Joe Greeves
January 8, 2010

If you've spent any time with the mem-bers of the F-100 community, you know that these Blue Oval fans hold their trucks in high regard. Often, drivers will have owned several of Ford's iconic pickup with each one better than the last. The most popular approach seems to be modifying as many details on the truck as possible, without obscuring the truck's classic style. There also seems to be a consensus that the '56, with its distinctive wraparound windshield is the sought-after ride. George Nicholson fits the F-100 owner profile perfectly. Among many other Fords, he's owned three F-100s and currently has a pair of '56s in the driveway, one painted flat black and the other, this beautiful black and silver version he calls his "Silver Bullet."

Retired from the U.S. Coast Guard, George is active in the oil field service business. An auto enthusiast since birth, this lifelong Ford fan was happy to discover his latest F-100 not far from his home in Ocala, Florida. Abandoned in a forest with a tree growing through the bed, the '56 wasn't in the best condition but George collected parts to rebuild the truck over a two-year period. During that time, he met Jim Wallace, of Wallace Transmotive Service in Belleview, Florida. The connection was immediate, thanks to Jim's '34 Ford parked out front. The quality of the street rod was obvious and convinced George that Jim had the talent necessary to rejuvenate his F-100.

The customizing goal was to create a subtle, street rod-style '56 with every inch massaged in some way, while still remaining true to the original design. When Jim received the truck, his initial impression was that the body was fairly good but the entire frontend had been badly modified in an attempt to install a larger Lincoln motor. The first step was to remove the damaged frame sections and create a new front clip. With a dolly full of 2X4 rectangular steel tubing and George's second '56 F-100 as a model, Jim constructed a new front clip, incorporating a Fatman Fabrications crossmember along with a Mustang II frontend, tubular A-arms, and Thunderbird rack-and-pinion power steering. Standard springs and Monroe Sensa-Trac shocks, paired with 11-inch Cougar disc brakes, completed the frontend. Moving to the rear, Jim notched the framerails for additional axle clearance and installed a Ford 9-inch, held in place with monoleaf springs that allowed a slightly lower ride height.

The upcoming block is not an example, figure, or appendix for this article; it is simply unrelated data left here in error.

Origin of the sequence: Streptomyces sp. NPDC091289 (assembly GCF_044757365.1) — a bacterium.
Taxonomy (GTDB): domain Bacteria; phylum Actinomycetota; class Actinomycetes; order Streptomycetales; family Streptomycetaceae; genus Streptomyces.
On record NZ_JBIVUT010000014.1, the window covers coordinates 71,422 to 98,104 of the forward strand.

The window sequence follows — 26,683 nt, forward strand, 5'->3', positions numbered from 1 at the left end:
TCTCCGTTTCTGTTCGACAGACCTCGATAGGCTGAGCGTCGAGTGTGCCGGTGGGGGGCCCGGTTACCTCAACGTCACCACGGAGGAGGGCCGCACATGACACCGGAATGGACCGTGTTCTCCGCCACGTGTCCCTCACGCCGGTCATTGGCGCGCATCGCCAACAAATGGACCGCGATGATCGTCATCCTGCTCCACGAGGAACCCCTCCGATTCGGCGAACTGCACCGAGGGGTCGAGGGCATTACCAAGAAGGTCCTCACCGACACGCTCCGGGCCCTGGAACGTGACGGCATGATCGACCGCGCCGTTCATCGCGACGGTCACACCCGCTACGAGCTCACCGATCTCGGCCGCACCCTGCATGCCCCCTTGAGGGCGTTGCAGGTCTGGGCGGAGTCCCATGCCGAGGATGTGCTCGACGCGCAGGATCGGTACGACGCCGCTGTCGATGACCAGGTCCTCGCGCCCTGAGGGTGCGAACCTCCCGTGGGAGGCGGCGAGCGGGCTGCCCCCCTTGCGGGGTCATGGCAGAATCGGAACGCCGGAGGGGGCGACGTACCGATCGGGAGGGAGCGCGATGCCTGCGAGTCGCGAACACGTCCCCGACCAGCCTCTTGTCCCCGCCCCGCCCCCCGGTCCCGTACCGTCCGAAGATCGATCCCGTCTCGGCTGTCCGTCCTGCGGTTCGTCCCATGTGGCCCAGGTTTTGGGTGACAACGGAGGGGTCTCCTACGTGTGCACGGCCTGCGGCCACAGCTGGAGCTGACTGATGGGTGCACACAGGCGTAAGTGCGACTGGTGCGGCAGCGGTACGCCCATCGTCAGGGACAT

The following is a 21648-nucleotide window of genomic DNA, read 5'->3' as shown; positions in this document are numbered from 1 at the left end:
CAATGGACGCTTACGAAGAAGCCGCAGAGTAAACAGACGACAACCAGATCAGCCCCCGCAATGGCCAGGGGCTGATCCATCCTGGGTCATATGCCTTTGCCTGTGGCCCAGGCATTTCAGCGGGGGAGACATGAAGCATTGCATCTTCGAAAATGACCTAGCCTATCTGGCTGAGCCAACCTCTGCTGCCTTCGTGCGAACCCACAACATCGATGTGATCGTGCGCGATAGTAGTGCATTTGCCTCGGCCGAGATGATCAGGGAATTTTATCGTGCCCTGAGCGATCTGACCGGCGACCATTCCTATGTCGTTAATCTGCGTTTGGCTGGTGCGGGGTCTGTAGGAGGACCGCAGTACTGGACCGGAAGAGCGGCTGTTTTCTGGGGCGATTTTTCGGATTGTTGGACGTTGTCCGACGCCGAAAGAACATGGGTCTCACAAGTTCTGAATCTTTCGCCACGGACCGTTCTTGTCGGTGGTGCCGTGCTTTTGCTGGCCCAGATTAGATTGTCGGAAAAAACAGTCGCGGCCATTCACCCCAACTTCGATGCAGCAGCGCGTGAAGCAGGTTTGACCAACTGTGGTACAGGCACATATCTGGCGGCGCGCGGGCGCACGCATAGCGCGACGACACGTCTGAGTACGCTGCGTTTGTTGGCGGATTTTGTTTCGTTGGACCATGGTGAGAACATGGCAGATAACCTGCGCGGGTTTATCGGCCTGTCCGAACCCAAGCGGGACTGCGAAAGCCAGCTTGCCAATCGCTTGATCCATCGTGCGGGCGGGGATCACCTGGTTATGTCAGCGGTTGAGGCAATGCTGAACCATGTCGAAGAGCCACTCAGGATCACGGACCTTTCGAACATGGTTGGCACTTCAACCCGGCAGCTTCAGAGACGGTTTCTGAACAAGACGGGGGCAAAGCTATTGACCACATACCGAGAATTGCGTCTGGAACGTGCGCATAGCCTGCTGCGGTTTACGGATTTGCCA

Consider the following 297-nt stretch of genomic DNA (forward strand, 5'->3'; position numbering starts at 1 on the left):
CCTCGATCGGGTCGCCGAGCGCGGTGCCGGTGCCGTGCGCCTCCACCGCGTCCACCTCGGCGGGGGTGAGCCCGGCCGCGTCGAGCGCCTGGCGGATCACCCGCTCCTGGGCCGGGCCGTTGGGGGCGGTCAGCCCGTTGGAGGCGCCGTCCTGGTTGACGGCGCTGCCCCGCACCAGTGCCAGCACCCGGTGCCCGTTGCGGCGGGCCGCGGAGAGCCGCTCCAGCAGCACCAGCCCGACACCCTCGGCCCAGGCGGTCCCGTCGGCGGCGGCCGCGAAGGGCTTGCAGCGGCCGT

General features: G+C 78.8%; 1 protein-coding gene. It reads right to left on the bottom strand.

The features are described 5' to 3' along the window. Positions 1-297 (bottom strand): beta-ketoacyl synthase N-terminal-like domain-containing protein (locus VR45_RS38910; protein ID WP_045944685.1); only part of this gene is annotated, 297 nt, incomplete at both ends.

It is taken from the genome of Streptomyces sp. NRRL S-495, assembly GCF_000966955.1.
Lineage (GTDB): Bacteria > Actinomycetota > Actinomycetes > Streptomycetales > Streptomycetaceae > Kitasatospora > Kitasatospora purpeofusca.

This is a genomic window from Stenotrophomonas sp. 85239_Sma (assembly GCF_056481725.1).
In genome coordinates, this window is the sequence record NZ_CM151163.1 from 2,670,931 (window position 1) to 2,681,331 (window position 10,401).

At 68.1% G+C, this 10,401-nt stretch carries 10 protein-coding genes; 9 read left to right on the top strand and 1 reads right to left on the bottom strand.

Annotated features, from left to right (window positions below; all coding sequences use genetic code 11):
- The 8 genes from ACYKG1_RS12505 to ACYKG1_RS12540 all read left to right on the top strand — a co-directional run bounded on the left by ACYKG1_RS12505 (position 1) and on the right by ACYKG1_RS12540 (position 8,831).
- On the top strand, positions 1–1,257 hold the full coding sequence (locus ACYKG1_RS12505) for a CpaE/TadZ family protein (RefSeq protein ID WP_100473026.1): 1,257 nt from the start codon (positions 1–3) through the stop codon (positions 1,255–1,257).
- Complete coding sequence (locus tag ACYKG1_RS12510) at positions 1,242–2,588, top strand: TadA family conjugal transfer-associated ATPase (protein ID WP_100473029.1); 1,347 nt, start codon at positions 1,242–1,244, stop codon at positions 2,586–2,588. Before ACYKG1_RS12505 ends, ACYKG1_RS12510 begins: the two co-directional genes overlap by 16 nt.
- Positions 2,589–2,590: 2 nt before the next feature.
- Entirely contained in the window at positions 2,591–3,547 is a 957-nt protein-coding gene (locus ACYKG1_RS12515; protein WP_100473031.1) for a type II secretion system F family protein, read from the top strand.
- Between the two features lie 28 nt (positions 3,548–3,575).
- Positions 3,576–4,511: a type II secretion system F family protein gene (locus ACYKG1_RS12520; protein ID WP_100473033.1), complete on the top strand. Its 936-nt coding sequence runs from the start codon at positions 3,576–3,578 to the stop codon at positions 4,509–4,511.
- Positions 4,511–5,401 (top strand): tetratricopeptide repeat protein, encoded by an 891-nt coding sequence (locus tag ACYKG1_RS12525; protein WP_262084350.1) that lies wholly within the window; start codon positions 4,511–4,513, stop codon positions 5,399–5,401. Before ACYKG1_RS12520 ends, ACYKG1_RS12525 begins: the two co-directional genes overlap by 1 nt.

George is the best kind of Ford fanatic, believing that Fords should be powered by Fords. The 5.0L engine, AOD transmission, and engine electronics powering the truck were sourced from a wrecked '89 Mustang GT. Already quick, the 0.030 over engine gets a little extra punch from a Ford Racing Performance Parts E303 hydraulic cam, ported and matched heads, a BBK cold air kit, and Speedway Motors block hugger headers that dump into a pair of Flowmasters. A billet power steering pump and A/C compressor, an Arizona heavy-duty radiator with polished brass top, and a SPAL electric fan round out the 21st century upgrades. Polished stainless steel inner fender panels add some sparkle to the engine room.

Lots of subtle body mods were added to the Effie, beginning with the '56 Ford Fairlane parking lights integrated into the original grille and painted to match. The tilt-forward hood mechanism is from No Limit and created the perfect canvas to display some of Jim's custom paint techniques. In order to allow the bumper to be mounted closer to the body, the front frame horns were shortened, then the bumper bolts were smoothed, and the ends of the bumpers filled in. The cab is stock height but the door handles were shaved, corners rounded, and one-piece door glass replaced the originals. The traditional wraparound windshield that makes the '56 F-100 so distinctive was complemented by the new Big Back Window kit from Mike Chesser, with Jim carefully welding it in place. The cowl was also filled in and a retractable power antenna now resides where the gas filler cap used to be.